UK provides additional humanitarian support for Burundian refugees in Tanzania
The UK is providing an additional £15.0 million to help meet the urgent needs of Burundian refugees arriving in western Tanzania.
The UK is providing an additional £15.0 million to help meet the urgent needs of Burundian refugees arriving in western Tanzania. This brings the total UK support to the current refugee influx to £29.25 million (c TZS 90 billion) since June 2015. The UK previously provided £14.25 million for food, medical care and clean water to help the growing number of Burundians who have fled their country since April 2015 to seek safety in Tanzania.
The new funds will help provide food, water, social services and education for the refugees as well as provide additional support to the Tanzanian communities that are hosting them.
This additional support from the UK comes as the number of Burundian refugees in Tanzania has now reached 143,000. That is over half of the 267,000 Burdundian refugees in the region, with up to 100 continuing to arrive daily. Aid agencies are struggling to meet their needs. The 2016 UN Refugee Response Appeal for Tanzania is only 39% funded.
The UK’s additional £15 million package will help up to 143,000 people by providing
£5 million to the United Nations High Commission for Refugees to help provide health care, social services and education for refugees and address some of the environmental pressures that the camps are placing on local communities;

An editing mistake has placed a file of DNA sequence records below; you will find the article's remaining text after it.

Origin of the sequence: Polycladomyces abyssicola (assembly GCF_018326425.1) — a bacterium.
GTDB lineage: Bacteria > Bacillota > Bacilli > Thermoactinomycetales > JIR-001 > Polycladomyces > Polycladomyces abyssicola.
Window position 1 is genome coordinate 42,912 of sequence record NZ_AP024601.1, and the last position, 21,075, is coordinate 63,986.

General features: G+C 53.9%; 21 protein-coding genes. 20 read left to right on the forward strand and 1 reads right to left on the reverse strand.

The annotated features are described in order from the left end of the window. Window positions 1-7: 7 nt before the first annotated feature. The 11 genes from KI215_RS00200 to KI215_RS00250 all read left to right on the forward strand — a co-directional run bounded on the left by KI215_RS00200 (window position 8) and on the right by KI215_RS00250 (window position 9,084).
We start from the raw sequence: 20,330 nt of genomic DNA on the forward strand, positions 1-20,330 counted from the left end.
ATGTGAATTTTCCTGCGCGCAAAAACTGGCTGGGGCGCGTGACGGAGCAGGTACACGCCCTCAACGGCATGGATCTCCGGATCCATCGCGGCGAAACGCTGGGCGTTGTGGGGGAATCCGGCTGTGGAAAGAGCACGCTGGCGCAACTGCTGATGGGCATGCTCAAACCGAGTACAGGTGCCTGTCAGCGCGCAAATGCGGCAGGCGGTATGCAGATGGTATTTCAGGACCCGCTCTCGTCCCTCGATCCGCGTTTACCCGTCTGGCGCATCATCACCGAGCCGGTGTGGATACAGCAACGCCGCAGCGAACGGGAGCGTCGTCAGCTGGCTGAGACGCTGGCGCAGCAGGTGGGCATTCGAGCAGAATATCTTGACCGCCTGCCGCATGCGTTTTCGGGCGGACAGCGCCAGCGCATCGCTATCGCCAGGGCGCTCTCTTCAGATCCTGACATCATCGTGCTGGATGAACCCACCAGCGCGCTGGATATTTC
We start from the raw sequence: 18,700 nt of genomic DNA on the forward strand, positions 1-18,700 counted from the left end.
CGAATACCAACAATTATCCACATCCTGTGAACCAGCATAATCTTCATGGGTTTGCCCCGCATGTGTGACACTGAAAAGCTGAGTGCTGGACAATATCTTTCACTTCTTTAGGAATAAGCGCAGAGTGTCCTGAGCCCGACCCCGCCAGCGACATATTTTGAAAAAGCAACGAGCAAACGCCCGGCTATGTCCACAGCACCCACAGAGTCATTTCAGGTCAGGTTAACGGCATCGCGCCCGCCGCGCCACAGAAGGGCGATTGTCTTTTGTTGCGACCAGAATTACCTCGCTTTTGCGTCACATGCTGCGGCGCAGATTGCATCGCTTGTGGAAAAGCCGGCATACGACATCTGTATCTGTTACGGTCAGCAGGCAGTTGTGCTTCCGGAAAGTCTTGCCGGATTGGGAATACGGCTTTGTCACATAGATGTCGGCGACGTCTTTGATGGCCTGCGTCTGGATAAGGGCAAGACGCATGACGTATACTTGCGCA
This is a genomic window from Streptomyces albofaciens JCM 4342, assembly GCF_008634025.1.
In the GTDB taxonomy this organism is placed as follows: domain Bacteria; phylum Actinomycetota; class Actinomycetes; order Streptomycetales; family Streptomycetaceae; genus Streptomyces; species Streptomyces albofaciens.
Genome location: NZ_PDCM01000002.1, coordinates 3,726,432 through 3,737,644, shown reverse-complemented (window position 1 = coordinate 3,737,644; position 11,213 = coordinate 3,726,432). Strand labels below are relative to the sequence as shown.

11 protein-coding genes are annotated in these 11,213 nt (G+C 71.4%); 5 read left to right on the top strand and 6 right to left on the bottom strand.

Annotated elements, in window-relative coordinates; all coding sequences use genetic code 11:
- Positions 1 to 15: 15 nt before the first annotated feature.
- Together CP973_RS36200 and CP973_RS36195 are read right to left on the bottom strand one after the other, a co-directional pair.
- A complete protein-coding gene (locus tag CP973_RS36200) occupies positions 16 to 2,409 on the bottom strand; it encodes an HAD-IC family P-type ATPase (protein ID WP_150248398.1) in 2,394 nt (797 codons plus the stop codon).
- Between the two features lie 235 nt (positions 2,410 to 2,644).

£4million to the World Food Programme (WFP) to help provide essential food supplies to the refugees;
£1.5 million to OXFAM to improve water and sanitation and support host communities;
Up to £2m to the Danish Refugee Council (DRC) to enable it to support the management of refugee camps and to build classrooms for some of the 80,000 Burundian children now living in the camps;
£2.5 million in contingency funding in the event of a rapid change in circumstances.
Announcing the support, the Head of the Tanzanian office of the UK’s Department for International Development Vel Gnanendran said:
“Today marks World Refugee Day and Tanzania continues to be an example to the world in opening its doors to those who are fleeing persecution. Since the start of the crisis in Burundi in April 2015, over 143,000 Burundians have sought refuge here. Tanzania has welcomed them. The international community must play its part as well. That is why the UK is today providing an additional £15m to help ensure that these refugees, especially women and children, are given the security, dignity and basic services, such as food and water, that are essential for their lives. And we must also recognise the Tanzanian communities that are so kindly hosting these refugees. That is why some of this new funding will also support them.”
Burundi was plunged into a political crisis when President Nkurunzinza decided to run for a third term. His subsequent election has led to violent unrest and increasing economic difficulties, causing thousands of Burundians to flee to Tanzania, the Democratic Republic of Congo, Rwanda and Uganda. Since April 2015, 267,000 Burundians have fled the country, the majority coming to Tanzania where they are being hosted in three camps: Nyarugusu, Nduta and Mtendeli. Ensuring that the basic needs of these refugees continue to be met is therefore critical. So too is supporting the Tanzanian host communities so they are able to see benefits from the camps.
Total UK support across the region for the Burundian refugee crisis is now £36.15 million (c.$ 50 million).